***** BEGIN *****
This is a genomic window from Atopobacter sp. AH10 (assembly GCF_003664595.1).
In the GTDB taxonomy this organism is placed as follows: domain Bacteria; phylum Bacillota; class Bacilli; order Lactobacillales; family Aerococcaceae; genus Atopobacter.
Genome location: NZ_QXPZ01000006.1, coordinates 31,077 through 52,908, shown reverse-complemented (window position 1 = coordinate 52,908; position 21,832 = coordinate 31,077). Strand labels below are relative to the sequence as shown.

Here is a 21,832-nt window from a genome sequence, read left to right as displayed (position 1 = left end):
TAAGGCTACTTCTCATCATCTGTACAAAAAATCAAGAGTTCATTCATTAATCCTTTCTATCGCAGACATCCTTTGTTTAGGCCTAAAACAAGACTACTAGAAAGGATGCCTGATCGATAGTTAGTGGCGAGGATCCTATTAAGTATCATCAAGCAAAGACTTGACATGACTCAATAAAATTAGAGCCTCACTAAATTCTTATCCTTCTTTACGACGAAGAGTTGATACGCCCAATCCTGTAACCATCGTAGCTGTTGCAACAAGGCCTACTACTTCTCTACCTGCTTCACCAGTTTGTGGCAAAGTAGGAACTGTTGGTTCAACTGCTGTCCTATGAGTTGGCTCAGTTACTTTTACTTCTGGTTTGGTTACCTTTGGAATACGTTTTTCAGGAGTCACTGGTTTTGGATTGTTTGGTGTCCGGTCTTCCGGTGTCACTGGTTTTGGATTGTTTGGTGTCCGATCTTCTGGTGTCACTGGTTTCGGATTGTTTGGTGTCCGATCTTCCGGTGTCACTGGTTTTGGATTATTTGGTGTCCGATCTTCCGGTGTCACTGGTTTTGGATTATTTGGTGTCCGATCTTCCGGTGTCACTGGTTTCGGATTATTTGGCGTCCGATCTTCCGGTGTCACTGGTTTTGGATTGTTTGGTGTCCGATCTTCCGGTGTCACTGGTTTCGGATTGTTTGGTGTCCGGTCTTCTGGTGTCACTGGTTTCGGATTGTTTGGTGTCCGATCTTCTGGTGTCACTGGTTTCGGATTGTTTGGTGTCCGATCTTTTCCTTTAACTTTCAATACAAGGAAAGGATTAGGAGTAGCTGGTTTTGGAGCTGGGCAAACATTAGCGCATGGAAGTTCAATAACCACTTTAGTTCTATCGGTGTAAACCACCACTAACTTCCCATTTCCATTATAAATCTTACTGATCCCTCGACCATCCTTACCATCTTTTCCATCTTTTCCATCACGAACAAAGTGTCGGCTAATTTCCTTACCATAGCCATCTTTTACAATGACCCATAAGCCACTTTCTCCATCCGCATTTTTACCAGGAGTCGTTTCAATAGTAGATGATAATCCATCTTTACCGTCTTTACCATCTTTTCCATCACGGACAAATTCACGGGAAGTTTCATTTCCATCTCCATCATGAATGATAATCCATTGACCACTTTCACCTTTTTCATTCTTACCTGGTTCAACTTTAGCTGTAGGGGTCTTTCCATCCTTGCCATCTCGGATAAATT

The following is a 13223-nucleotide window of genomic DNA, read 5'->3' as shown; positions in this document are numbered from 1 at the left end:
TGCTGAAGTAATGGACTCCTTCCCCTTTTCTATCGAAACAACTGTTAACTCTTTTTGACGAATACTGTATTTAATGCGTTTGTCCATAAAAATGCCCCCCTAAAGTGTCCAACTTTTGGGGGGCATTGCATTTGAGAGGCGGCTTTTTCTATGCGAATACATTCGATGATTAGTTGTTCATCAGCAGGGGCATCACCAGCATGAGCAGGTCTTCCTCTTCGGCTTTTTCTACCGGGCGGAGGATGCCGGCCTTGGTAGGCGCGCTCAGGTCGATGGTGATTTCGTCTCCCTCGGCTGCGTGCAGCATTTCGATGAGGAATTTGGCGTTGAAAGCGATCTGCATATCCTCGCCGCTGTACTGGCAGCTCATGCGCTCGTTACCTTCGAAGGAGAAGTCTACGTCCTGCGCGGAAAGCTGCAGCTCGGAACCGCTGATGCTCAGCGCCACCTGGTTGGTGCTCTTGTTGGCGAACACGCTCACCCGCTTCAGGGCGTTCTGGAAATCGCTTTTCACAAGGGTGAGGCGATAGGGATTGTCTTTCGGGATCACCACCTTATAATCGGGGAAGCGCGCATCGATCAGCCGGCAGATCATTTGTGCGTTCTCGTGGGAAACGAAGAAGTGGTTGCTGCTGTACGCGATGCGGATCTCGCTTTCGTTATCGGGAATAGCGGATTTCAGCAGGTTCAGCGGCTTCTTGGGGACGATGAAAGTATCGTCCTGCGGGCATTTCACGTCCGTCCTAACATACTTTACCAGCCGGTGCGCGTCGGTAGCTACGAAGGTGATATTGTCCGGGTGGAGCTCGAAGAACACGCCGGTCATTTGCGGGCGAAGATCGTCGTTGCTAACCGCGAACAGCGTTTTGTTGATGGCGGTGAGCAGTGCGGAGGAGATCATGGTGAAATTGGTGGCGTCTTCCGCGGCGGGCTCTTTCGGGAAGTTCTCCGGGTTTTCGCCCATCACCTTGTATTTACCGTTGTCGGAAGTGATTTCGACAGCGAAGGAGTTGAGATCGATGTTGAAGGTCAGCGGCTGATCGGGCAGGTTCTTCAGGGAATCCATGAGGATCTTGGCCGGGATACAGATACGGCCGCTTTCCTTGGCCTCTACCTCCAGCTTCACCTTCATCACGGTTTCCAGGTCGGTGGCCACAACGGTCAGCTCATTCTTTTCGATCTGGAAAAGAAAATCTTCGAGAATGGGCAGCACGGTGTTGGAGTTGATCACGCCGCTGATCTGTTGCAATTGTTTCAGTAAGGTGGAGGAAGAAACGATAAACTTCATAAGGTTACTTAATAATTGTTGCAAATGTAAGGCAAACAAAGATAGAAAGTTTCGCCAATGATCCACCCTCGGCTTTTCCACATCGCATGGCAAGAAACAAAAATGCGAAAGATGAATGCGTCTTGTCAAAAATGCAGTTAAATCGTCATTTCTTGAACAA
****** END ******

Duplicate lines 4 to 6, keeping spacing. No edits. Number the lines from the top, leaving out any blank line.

Here is a 21,832-nt window from a genome sequence, read left to right as displayed (position 1 = left end):
TAAGGCTACTTCTCATCATCTGTACAAAAAATCAAGAGTTCATTCATTAATCCTTTCTATCGCAGACATCCTTTGTTTAGGCCTAAAACAAGACTACTAGAAAGGATGCCTGATCGATAGTTAGTGGCGAGGATCCTATTAAGTATCATCAAGCAAAGACTTGACATGACTCAATAAAATTAGAGCCTCACTAAATTCTTATCCTTCTTTACGACGAAGAGTTGATACGCCCAATCCTGTAACCATCGTAGCTGTTGCAACAAGGCCTACTACTTCTCTACCTGCTTCACCAGTTTGTGGCAAAGTAGGAACTGTTGGTTCAACTGCTGTCCTATGAGTTGGCTCAGTTACTTTTACTTCTGGTTTGGTTACCTTTGGAATACGTTTTTCAGGAGTCACTGGTTTTGGATTGTTTGGTGTCCGGTCTTCCGGTGTCACTGGTTTTGGATTGTTTGGTGTCCGATCTTCTGGTGTCACTGGTTTCGGATTGTTTGGTGTCCGATCTTCCGGTGTCACTGGTTTTGGATTATTTGGTGTCCGATCTTCCGGTGTCACTGGTTTTGGATTATTTGGTGTCCGATCTTCCGGTGTCACTGGTTTCGGATTATTTGGCGTCCGATCTTCCGGTGTCACTGGTTTTGGATTGTTTGGTGTCCGATCTTCCGGTGTCACTGGTTTCGGATTGTTTGGTGTCCGGTCTTCTGGTGTCACTGGTTTCGGATTGTTTGGTGTCCGATCTTCTGGTGTCACTGGTTTCGGATTGTTTGGTGTCCGATCTTTTCCTTTAACTTTCAATACAAGGAAAGGATTAGGAGTAGCTGGTTTTGGAGCTGGGCAAACATTAGCGCATGGAAGTTCAATAACCACTTTAGTTCTATCGGTGTAAACCACCACTAACTTCCCATTTCCATTATAAATCTTACTGATCCCTCGACCATCCTTACCATCTTTTCCATCTTTTCCATCACGAACAAAGTGTCGGCTAATTTCCTTACCATAGCCATCTTTTACAATGACCCATAAGCCACTTTCTCCATCCGCATTTTTACCAGGAGTCGTTTCAATAGTAGATGATAATCCATCTTTACCGTCTTTACCATCTTTTCCATCACGGACAAATTCACGGGAAGTTTCATTTCCATCTCCATCATGAATGATAATCCATTGACCACTTTCACCTTTTTCATTCTTACCTGGTTCAACTTTAGCTGTAGGGGTCTTTCCATCCTTGCCATCTCGGATAAATT

The following is a 13223-nucleotide window of genomic DNA, read 5'->3' as shown; positions in this document are numbered from 1 at the left end: